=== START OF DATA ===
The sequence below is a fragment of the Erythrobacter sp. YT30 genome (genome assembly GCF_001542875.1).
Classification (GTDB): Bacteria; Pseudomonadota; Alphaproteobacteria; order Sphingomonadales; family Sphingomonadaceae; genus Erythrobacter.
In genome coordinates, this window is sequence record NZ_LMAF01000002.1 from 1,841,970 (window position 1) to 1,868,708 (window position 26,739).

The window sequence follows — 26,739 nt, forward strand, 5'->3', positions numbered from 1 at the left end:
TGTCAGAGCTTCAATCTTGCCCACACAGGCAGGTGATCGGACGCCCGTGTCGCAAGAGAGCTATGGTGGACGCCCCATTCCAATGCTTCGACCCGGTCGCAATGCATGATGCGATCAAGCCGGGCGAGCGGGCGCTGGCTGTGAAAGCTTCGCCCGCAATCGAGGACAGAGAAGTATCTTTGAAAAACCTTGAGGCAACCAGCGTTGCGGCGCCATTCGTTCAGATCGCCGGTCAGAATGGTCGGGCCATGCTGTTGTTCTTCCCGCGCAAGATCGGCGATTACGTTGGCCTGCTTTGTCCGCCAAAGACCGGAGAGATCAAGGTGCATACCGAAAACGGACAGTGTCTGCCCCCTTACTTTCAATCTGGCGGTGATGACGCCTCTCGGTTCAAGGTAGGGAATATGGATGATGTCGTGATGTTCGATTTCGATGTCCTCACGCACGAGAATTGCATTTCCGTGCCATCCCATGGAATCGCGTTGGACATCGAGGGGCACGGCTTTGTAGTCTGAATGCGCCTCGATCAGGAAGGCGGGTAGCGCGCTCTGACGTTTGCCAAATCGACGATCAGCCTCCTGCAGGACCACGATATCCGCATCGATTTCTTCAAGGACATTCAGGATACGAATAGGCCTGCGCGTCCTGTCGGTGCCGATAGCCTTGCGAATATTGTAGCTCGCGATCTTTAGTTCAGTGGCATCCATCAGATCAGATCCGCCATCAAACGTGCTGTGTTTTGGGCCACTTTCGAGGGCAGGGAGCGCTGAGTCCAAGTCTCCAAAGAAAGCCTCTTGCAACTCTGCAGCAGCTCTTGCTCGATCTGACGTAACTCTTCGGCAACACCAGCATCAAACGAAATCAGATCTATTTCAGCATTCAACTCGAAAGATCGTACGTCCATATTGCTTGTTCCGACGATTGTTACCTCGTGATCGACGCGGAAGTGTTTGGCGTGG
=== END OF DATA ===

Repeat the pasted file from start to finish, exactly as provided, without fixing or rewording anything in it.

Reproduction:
The sequence below is a fragment of the Erythrobacter sp. YT30 genome (genome assembly GCF_001542875.1).
Classification (GTDB): Bacteria; Pseudomonadota; Alphaproteobacteria; order Sphingomonadales; family Sphingomonadaceae; genus Erythrobacter.
In genome coordinates, this window is sequence record NZ_LMAF01000002.1 from 1,841,970 (window position 1) to 1,868,708 (window position 26,739).

The window sequence follows — 26,739 nt, forward strand, 5'->3', positions numbered from 1 at the left end:
TGTCAGAGCTTCAATCTTGCCCACACAGGCAGGTGATCGGACGCCCGTGTCGCAAGAGAGCTATGGTGGACGCCCCATTCCAATGCTTCGACCCGGTCGCAATGCATGATGCGATCAAGCCGGGCGAGCGGGCGCTGGCTGTGAAAGCTTCGCCCGCAATCGAGGACAGAGAAGTATCTTTGAAAAACCTTGAGGCAACCAGCGTTGCGGCGCCATTCGTTCAGATCGCCGGTCAGAATGGTCGGGCCATGCTGTTGTTCTTCCCGCGCAAGATCGGCGATTACGTTGGCCTGCTTTGTCCGCCAAAGACCGGAGAGATCAAGGTGCATACCGAAAACGGACAGTGTCTGCCCCCTTACTTTCAATCTGGCGGTGATGACGCCTCTCGGTTCAAGGTAGGGAATATGGATGATGTCGTGATGTTCGATTTCGATGTCCTCACGCACGAGAATTGCATTTCCGTGCCATCCCATGGAATCGCGTTGGACATCGAGGGGCACGGCTTTGTAGTCTGAATGCGCCTCGATCAGGAAGGCGGGTAGCGCGCTCTGACGTTTGCCAAATCGACGATCAGCCTCCTGCAGGACCACGATATCCGCATCGATTTCTTCAAGGACATTCAGGATACGAATAGGCCTGCGCGTCCTGTCGGTGCCGATAGCCTTGCGAATATTGTAGCTCGCGATCTTTAGTTCAGTGGCATCCATCAGATCAGATCCGCCATCAAACGTGCTGTGTTTTGGGCCACTTTCGAGGGCAGGGAGCGCTGAGTCCAAGTCTCCAAAGAAAGCCTCTTGCAACTCTGCAGCAGCTCTTGCTCGATCTGACGTAACTCTTCGGCAACACCAGCATCAAACGAAATCAGATCTATTTCAGCATTCAACTCGAAAGATCGTACGTCCATATTGCTTGTTCCGACGATTGTTACCTCGTGATCGACGCGGAAGTGTTTGGCGTGG